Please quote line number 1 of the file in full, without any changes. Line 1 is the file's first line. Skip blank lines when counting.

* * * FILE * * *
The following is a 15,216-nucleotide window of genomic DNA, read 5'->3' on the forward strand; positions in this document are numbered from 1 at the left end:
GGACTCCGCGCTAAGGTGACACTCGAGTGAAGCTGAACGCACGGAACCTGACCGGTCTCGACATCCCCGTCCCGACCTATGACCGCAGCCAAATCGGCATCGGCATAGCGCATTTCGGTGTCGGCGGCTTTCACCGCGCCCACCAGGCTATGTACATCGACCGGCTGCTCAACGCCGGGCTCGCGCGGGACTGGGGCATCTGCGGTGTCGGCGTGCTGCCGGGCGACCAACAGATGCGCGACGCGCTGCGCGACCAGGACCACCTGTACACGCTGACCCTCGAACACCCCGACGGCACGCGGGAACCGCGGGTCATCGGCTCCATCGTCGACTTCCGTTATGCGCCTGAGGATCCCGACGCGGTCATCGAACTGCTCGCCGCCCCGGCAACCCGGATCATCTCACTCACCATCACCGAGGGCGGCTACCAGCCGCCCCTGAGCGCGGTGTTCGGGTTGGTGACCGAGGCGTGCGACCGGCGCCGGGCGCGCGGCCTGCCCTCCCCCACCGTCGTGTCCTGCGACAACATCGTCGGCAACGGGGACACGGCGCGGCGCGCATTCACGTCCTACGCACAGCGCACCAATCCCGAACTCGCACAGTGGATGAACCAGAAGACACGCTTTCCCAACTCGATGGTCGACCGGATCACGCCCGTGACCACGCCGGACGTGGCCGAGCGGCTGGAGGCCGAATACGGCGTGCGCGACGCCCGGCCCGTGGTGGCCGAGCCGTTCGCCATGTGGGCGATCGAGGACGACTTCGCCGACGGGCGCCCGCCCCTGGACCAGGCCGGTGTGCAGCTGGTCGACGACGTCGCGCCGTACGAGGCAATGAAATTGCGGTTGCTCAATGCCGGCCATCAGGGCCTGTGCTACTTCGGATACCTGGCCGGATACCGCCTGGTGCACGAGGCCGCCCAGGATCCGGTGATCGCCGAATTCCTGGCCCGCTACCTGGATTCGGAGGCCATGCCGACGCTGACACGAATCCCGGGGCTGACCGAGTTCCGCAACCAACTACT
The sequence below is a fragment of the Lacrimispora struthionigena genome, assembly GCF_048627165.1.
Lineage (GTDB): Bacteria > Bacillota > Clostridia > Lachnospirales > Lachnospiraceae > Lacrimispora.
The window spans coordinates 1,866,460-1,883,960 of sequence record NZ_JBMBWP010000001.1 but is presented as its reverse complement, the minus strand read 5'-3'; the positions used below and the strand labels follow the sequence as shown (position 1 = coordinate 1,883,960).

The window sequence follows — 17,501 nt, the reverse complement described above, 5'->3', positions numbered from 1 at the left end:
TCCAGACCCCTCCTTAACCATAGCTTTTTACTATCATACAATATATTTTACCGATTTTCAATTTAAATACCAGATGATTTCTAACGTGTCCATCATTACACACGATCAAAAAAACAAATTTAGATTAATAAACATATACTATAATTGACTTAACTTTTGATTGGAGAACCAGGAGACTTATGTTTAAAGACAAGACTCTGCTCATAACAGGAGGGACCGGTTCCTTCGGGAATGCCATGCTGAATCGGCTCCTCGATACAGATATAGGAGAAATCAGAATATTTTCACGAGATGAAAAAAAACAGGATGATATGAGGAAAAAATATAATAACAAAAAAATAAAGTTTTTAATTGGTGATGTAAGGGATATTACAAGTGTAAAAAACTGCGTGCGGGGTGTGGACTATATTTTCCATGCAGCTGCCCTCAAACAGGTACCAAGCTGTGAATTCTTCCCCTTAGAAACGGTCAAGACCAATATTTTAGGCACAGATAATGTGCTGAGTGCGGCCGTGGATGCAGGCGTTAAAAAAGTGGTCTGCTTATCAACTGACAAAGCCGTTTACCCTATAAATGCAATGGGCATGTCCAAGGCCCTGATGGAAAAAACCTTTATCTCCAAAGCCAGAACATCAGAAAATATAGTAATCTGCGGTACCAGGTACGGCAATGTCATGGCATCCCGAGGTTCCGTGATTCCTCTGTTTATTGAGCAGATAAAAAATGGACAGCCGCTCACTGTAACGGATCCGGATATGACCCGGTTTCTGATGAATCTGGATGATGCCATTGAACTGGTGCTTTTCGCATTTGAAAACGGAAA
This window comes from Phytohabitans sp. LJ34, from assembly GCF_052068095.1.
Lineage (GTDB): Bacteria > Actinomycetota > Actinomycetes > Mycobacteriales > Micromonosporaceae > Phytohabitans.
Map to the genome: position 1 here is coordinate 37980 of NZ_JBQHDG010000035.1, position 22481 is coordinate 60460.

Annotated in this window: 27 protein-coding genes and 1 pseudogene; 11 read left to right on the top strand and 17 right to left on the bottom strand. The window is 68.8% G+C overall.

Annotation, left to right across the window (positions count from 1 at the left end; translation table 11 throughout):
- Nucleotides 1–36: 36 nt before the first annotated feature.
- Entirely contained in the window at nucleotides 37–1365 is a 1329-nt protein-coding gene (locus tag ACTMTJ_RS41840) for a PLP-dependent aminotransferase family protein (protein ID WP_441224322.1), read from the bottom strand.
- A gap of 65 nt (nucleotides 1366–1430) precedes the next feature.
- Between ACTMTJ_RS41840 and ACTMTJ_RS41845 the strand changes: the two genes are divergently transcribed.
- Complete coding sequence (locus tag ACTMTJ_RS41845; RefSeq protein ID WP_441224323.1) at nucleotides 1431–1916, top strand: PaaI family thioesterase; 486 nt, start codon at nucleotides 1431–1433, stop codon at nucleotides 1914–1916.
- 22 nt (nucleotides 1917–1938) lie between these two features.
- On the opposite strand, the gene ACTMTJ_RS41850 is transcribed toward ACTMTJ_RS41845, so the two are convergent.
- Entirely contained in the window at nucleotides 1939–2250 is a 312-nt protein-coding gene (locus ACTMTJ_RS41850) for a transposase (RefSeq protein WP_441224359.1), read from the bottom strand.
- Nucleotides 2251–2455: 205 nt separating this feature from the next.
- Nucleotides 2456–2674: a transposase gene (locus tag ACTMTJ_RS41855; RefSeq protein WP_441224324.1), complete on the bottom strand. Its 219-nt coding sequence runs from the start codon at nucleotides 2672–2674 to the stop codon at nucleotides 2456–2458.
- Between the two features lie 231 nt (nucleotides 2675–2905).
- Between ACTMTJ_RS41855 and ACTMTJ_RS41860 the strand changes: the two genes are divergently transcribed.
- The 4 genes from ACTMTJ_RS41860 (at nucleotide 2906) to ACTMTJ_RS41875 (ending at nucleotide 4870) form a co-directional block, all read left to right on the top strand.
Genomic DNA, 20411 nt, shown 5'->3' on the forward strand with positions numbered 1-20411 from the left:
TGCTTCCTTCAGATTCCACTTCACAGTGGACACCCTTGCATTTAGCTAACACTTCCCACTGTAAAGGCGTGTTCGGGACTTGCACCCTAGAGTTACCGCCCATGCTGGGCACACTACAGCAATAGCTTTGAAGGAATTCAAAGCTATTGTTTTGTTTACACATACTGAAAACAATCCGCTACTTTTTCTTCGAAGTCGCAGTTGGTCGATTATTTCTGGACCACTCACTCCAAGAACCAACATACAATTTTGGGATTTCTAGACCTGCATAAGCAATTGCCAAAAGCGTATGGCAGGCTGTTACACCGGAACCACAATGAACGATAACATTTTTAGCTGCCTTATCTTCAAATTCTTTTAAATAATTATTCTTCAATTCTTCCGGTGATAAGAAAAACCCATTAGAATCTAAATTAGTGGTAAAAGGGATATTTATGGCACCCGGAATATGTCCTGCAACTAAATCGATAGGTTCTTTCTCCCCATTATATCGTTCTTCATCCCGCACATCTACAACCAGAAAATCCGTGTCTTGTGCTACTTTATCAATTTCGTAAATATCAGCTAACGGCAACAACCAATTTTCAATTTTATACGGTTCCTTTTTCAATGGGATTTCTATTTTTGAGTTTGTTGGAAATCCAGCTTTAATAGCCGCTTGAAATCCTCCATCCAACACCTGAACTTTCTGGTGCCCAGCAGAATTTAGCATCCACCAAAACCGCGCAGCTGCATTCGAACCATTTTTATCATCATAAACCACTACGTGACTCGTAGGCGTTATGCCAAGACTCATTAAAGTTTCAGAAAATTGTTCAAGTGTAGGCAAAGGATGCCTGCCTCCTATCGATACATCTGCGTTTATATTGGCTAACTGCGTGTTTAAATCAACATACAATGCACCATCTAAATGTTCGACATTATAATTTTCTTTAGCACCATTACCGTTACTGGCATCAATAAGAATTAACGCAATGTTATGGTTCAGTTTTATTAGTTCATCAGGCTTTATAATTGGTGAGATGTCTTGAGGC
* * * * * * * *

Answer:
The following is a 15,216-nucleotide window of genomic DNA, read 5'->3' on the forward strand; positions in this document are numbered from 1 at the left end: